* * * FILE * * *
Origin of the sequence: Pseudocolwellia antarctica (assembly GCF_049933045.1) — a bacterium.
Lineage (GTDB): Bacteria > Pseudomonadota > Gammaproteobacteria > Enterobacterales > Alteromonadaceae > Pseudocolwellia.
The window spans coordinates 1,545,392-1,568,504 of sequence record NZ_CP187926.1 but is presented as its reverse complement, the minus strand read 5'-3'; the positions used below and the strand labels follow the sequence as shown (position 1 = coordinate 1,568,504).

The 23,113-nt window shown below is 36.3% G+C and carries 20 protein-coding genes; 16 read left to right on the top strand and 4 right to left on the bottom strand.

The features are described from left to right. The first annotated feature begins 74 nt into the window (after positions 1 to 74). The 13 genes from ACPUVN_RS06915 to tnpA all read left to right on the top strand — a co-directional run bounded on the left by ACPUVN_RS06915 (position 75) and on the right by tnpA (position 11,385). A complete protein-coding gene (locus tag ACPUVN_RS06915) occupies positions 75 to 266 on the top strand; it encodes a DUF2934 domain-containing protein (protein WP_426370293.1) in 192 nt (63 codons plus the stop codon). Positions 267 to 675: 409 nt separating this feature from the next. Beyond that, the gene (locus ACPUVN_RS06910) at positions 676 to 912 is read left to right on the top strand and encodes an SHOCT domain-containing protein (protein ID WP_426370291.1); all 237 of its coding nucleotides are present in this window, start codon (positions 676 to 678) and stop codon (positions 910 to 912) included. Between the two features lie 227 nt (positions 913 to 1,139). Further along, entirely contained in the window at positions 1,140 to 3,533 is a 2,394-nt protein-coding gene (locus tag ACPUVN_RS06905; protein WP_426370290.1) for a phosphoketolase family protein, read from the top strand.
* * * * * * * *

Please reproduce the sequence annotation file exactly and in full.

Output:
Origin of the sequence: Pseudocolwellia antarctica (assembly GCF_049933045.1) — a bacterium.
Lineage (GTDB): Bacteria > Pseudomonadota > Gammaproteobacteria > Enterobacterales > Alteromonadaceae > Pseudocolwellia.
The window spans coordinates 1,545,392-1,568,504 of sequence record NZ_CP187926.1 but is presented as its reverse complement, the minus strand read 5'-3'; the positions used below and the strand labels follow the sequence as shown (position 1 = coordinate 1,568,504).

The 23,113-nt window shown below is 36.3% G+C and carries 20 protein-coding genes; 16 read left to right on the top strand and 4 right to left on the bottom strand.

The features are described from left to right. The first annotated feature begins 74 nt into the window (after positions 1 to 74). The 13 genes from ACPUVN_RS06915 to tnpA all read left to right on the top strand — a co-directional run bounded on the left by ACPUVN_RS06915 (position 75) and on the right by tnpA (position 11,385). A complete protein-coding gene (locus tag ACPUVN_RS06915) occupies positions 75 to 266 on the top strand; it encodes a DUF2934 domain-containing protein (protein WP_426370293.1) in 192 nt (63 codons plus the stop codon). Positions 267 to 675: 409 nt separating this feature from the next. Beyond that, the gene (locus ACPUVN_RS06910) at positions 676 to 912 is read left to right on the top strand and encodes an SHOCT domain-containing protein (protein ID WP_426370291.1); all 237 of its coding nucleotides are present in this window, start codon (positions 676 to 678) and stop codon (positions 910 to 912) included. Between the two features lie 227 nt (positions 913 to 1,139). Further along, entirely contained in the window at positions 1,140 to 3,533 is a 2,394-nt protein-coding gene (locus tag ACPUVN_RS06905; protein WP_426370290.1) for a phosphoketolase family protein, read from the top strand.